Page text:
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Copyright Links

National Copyright Compliance

General Education and Library Copyright

Music Education and Audiovisual Copyright

Other Copyright Resources

Faculty Handbook References

 A. 2.4.12 Intellectual Property Rights covers copyrightable material and ownership.
B. 2.5.2.7 Use of Copyrighted Material (says faculty will be provided up-to-date c. info each year and are responsible to observe c. laws, + refers all to the pamphlet above in II) (Ed. Comment—we eventually need to get that pamphlet reference out of there and refer to whatever web site location we finally create, which may include the contents of the publication in online form)
C. 2.5.2.8 Software Use discusses software, copyright and IT—& refers to Appendix H.
D. Appendix H Software Use Guidelines includes EDUCOM statement on software and
intellectual rights.

Student Handbook References
A. Plagiarism (Academic Conduct)
B. Tendering (Academic Conduct)
C. Collusion (Academic Conduct)
D. Intellectual Property (Computing Policy)

Copyright and Fair Use Guide

The Wartburg College community must comply with the United States copyright law (Title 17, United States Code). The copyright law applies to all forms of copying, regardless of location or technology. If copy requests do not fall within fair use guidelines, then you must first obtain the appropriate permissions before making copies. You are liable for possible infringement when making copies that violate copyright law. Click here for information about submitting work for copyright protection. Departments should post appropriate copyright notices (PDF) on or near equipment used to make copies.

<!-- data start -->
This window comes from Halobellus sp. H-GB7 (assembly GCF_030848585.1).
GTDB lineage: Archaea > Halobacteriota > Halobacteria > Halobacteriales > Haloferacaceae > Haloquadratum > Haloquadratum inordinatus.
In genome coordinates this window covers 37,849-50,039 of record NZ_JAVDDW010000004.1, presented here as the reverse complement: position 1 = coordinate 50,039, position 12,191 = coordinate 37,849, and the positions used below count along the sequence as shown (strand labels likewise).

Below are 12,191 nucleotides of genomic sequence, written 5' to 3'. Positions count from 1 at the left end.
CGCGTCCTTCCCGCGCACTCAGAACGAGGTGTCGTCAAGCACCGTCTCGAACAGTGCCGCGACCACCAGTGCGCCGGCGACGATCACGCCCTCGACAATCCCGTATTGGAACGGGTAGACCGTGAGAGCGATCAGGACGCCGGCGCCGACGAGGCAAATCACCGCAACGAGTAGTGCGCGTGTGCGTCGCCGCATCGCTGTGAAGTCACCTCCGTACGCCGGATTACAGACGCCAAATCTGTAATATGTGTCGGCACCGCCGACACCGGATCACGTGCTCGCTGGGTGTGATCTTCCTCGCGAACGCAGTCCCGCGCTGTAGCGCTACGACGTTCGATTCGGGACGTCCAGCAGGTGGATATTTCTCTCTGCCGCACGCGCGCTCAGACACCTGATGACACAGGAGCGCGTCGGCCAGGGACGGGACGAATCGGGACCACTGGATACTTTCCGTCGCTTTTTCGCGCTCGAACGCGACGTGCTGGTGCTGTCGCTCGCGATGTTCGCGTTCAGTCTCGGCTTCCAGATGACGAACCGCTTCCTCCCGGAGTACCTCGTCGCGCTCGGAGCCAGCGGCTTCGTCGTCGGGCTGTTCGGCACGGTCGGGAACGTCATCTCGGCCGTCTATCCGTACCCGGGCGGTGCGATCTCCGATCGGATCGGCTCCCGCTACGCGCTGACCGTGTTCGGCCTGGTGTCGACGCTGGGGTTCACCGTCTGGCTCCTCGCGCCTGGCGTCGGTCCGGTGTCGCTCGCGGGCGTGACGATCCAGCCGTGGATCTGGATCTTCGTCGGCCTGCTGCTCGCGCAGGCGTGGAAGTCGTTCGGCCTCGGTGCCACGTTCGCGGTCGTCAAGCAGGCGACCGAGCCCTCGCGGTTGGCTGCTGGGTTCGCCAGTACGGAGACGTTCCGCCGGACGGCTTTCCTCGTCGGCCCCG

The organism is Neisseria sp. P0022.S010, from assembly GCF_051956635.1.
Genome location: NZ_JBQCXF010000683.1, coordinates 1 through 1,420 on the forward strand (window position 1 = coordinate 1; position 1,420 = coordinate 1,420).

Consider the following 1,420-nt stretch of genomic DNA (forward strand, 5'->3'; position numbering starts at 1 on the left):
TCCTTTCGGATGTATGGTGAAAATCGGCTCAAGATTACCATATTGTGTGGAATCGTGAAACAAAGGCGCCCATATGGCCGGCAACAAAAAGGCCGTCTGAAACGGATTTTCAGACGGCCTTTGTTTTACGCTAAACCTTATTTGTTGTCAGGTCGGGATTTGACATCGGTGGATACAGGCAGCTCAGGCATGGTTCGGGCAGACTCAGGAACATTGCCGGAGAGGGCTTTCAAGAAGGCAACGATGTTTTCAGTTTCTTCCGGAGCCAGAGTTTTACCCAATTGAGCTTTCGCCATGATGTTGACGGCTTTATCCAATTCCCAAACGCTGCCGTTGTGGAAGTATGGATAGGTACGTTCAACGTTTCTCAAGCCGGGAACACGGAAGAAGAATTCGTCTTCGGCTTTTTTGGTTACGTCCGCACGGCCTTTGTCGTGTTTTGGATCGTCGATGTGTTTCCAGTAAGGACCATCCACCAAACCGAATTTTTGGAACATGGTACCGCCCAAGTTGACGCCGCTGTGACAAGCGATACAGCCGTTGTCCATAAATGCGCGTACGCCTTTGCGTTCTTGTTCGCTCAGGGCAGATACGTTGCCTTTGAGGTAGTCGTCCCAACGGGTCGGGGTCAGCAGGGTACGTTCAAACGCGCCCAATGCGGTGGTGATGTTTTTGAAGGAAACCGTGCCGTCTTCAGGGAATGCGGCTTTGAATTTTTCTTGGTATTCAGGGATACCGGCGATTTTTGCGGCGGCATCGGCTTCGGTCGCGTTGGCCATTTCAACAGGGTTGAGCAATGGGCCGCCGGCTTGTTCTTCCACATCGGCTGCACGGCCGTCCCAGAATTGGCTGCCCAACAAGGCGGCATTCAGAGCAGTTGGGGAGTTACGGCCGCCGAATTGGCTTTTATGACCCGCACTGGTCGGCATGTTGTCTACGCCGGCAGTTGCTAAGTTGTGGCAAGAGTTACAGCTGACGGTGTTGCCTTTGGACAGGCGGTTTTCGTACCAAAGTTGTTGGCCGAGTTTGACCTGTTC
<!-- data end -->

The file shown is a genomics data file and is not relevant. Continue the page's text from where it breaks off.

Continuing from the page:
Contents of the site are administered by the Instructional Resources Committee. Please contact the Vogel Library for more information about copyright.
Fair Use Doctrine

The "fair use" section of the U.S. Code states that a person can reproduce copyrighted materials, within certain conditions, without first obtaining the copyright owner's permission. This usually includes making a single copy for personal research use. However, "fair use" is not precisely defined in numbers of pages or copies.

Refer to the Act below to determine whether something falls under "fair use."

17 U.S.C. SS107. Limitations on exclusive rights: Fair use
Notwithstanding the provisions of section 106, the fair use of a copyrighted work, including such use by reproduction in copies or phonorecords or by any other means specified by that section, for purposes such as criticism, comment, news reporting, teaching (including multiple copies for classroom use), scholarship, or research, is not an infringement of copyright. In determining whether the use made of a work in any particular case is a fair use the factors to be considered shall include --

(1) the purpose and character of the use, including whether such use is of a commercial nature or is for nonprofit educational purposes;
(2) the nature of copyrighted work;
(3) the amount and substantiality of the portion used in relation to the copyrighted work as a whole; and